WHO says that 80% of the people in non-industrialized countries get their essential medical care from conventional drugs, the most common plant parts. They are a valuable source of pharmaceuticals and therapeutic products due to their secondary metabolism capacity to produce compounds with the potential for antimicrobial, anti-inflammatory, anticancerous, ulcer healing, wound healing, antiobesity, radioprotective, chemopreventive, and antidiabetic properties 13.
Plant Botanical Description: This tree has a short length and trifoliate leaves (as shown in Fig. 1 and 2. Centimeters in length, a small inflorescence, and a round natural woody product, as shown in Fig. 3 14. There are spicules on the bael tree 2. The leaflets on the trifoliate leaves range from three to five. Young leaves have a pale green tint, and as they mature, they become a faded green.
The outer surface of the tree trunk is bulky and fragile. The wounded bark produces an adhesive fluid that dries and becomes thick when exposed to the atmosphere 2. The bloom of the bael tree has a bluish-green color. In addition to its pleasant aroma, its ebracteate, hypogynous, actinomorphic stalk is shown as being sexually accessible and attractive to both sexes 15. The base color of Bael organic products is a light yellowish green 16. The organic product's mash comes in a sticky yellow variation. Hard seeds are present within, and their outside surfaces are covered with tiny hairs.
TABLE 1: BOTANICAL DESCRIPTION OF DIFFERENT PARTS OF A. MARMELOS TREE 2, 8, 17, 18, 19
|S. no.||Plant Part||Botanical Description|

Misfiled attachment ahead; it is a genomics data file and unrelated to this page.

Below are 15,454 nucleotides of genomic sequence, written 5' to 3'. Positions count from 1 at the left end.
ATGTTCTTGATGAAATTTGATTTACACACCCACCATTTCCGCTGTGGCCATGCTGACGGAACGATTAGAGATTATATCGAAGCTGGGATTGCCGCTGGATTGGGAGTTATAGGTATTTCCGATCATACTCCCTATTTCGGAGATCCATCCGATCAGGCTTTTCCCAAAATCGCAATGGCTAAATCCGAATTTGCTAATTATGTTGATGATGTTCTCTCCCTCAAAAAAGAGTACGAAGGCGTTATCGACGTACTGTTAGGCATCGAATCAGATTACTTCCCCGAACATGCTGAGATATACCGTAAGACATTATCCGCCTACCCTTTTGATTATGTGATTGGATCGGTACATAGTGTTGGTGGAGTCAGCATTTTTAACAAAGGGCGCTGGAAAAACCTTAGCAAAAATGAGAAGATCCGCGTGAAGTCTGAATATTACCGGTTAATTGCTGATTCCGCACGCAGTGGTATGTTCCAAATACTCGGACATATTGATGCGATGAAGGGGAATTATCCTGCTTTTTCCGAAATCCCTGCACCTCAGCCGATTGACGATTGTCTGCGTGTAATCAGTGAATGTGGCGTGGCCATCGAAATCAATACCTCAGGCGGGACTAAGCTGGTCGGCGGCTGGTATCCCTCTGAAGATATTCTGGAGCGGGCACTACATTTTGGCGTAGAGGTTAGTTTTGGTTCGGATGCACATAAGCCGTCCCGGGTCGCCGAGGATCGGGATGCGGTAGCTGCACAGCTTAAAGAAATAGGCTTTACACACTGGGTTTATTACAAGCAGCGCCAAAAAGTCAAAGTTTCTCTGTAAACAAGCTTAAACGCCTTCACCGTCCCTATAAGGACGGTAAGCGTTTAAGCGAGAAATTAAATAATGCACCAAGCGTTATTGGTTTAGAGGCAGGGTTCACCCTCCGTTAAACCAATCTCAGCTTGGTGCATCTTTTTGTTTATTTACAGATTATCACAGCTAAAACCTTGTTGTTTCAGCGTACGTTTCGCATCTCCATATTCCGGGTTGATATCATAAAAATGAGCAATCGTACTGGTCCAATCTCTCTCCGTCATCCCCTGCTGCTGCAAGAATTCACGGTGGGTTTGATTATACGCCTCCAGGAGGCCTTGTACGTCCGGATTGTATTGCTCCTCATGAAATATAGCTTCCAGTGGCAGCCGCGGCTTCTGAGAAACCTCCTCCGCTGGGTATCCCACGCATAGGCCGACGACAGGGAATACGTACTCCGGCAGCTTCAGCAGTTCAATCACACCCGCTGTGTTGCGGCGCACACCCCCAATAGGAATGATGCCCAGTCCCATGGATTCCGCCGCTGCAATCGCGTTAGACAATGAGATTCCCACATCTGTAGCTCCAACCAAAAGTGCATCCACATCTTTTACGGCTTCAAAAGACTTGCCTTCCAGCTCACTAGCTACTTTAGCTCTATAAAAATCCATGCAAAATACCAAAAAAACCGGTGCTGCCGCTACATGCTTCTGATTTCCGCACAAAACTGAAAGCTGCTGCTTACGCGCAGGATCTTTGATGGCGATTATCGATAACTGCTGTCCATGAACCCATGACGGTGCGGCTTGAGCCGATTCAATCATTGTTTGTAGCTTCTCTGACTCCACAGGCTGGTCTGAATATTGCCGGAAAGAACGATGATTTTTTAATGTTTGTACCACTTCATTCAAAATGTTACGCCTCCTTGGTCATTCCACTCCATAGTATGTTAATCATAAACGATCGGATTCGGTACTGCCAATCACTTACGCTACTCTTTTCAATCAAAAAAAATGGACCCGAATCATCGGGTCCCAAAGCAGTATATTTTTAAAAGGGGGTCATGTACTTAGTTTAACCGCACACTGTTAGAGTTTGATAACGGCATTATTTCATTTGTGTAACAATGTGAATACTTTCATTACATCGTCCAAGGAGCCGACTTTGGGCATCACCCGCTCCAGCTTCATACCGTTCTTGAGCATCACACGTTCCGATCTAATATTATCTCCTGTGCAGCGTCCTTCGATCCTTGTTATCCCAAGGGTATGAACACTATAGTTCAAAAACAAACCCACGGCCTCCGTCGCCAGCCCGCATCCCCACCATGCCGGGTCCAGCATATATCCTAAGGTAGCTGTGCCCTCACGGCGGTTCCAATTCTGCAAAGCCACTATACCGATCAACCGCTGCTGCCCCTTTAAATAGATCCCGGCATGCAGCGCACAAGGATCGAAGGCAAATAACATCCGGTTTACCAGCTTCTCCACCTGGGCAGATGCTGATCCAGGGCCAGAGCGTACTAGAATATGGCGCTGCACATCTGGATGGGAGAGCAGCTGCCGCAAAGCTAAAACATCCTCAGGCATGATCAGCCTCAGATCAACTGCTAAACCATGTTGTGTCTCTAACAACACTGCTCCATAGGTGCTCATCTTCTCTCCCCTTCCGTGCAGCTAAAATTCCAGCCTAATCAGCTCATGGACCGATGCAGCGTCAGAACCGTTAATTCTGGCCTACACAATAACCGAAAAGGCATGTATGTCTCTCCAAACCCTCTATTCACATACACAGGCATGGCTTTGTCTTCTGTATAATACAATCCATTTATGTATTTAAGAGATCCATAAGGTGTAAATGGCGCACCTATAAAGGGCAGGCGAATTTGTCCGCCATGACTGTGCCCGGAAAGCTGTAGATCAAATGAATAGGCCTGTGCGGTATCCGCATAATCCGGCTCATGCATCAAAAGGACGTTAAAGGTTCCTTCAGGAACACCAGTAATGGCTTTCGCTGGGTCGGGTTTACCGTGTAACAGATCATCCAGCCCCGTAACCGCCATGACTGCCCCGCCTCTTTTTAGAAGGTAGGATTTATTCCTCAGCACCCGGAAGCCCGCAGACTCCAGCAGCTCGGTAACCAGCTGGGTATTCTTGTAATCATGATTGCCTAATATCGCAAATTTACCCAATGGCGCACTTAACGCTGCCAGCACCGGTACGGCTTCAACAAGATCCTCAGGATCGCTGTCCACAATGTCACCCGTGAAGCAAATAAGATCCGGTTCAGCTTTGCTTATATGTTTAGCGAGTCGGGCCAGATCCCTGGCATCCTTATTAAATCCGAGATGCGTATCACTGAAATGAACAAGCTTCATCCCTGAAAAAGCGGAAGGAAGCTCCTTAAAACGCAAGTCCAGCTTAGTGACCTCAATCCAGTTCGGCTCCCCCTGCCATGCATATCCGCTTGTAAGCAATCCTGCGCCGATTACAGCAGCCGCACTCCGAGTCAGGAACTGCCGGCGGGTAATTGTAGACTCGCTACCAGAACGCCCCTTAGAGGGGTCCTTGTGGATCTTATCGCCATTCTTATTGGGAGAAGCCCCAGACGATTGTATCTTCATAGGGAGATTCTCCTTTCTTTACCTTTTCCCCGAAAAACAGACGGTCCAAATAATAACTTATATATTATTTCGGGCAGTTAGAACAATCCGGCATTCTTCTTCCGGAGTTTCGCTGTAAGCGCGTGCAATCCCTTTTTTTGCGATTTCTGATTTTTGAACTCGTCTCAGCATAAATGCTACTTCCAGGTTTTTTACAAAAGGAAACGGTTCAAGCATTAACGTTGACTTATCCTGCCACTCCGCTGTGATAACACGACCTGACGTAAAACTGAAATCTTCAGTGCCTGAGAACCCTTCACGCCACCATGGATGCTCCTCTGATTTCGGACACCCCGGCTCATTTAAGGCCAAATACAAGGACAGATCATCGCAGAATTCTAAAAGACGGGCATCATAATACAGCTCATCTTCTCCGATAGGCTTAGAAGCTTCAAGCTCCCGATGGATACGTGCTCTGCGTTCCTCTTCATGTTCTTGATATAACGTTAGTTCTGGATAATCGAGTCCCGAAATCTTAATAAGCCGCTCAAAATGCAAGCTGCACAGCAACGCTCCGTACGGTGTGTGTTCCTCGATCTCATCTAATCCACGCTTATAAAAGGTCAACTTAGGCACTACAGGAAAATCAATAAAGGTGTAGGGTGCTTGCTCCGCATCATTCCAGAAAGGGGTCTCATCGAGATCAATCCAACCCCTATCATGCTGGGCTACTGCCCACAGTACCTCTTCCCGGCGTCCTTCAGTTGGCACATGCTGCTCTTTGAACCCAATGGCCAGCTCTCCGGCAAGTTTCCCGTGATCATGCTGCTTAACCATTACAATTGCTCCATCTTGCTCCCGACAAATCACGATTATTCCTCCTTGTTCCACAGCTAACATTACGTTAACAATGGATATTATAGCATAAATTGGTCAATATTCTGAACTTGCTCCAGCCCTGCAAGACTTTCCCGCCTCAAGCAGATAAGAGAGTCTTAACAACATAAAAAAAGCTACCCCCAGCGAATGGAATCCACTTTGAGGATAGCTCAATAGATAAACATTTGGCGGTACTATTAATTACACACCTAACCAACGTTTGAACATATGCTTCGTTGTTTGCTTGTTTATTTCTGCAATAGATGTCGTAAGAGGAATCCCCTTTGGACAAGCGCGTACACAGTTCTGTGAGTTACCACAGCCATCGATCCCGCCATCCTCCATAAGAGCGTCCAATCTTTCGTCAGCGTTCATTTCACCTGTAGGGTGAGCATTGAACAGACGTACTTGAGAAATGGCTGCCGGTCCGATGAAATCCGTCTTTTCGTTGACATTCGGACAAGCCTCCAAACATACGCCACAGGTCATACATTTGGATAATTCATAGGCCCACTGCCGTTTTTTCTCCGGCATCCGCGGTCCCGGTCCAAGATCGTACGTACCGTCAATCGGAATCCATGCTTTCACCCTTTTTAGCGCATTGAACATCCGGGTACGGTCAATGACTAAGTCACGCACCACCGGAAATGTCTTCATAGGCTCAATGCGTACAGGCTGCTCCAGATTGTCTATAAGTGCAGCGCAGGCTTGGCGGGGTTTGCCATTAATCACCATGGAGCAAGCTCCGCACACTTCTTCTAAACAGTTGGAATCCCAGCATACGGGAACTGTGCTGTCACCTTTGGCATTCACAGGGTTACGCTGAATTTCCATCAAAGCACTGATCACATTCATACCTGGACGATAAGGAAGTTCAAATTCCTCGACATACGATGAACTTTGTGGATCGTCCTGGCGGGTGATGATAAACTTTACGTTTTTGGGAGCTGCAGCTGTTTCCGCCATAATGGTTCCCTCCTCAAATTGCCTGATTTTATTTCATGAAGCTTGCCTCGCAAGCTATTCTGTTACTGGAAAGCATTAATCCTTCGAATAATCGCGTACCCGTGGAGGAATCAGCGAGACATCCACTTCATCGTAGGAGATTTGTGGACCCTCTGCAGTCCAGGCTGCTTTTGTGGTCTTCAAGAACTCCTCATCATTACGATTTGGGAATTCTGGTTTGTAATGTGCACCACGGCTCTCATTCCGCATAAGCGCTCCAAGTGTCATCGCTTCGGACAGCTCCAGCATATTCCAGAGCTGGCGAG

|1||Bark||The brownish or greyish bark has sharp, pointed spikes. It includes gums that form on injured twigs. These gums are gummy sap. First delicious, then throat-irritating|
|2||Leaves||Its trifoliate, round-based leaves are pointy. New leaves are pale green, but older ones have a darker hue|
|3||Flower||The blooms are bisexual and greenish or yellowish in appearance. Typically, leaves are fresh.|
|4||Fruit||The size of the bael fruit is between five and twelve centimeters, and its covering is quite tough. It starts off green but ripens to a golden-brown color. Internally, it can hold the pulp of up to 20 oranges|
|5||seeds||The seeds are firm, flattened-oblong, hairy, and wrapped in a sticky sac|
FIG. 1: TRIFOLIATE LEAVE OF A. MARMELOS
FIG. 2: DISSECTION OF A. MARAMELOS FRUIT
FIG. 3: A. MARMELOS FRUIT
FIG. 4: A. MARMELOS PLANT-BEARING FRUITS
Vegetation and Diversity 7, 8, 15: Aegle marmelos is a plant that is native to tropics regions and does best at an elevation that is around 1,400 meters above mean sea level. The majority of it may be found in dry woods and mountainous regions. The tree's origins may be found in the eastern ghat and central India. The bael tree is native to India, and you can often find it growing anywhere from the Himalayas to West Bengal, spanning central and south Asia. It is mainly found in the foothills of Uttar Pradesh, Bihar, Madhya Pradesh, Uttaranchal, Jharkhand, Chhattisgarh, Myanmar, East Coast, the Deccan Plateau, and Sri Lanka.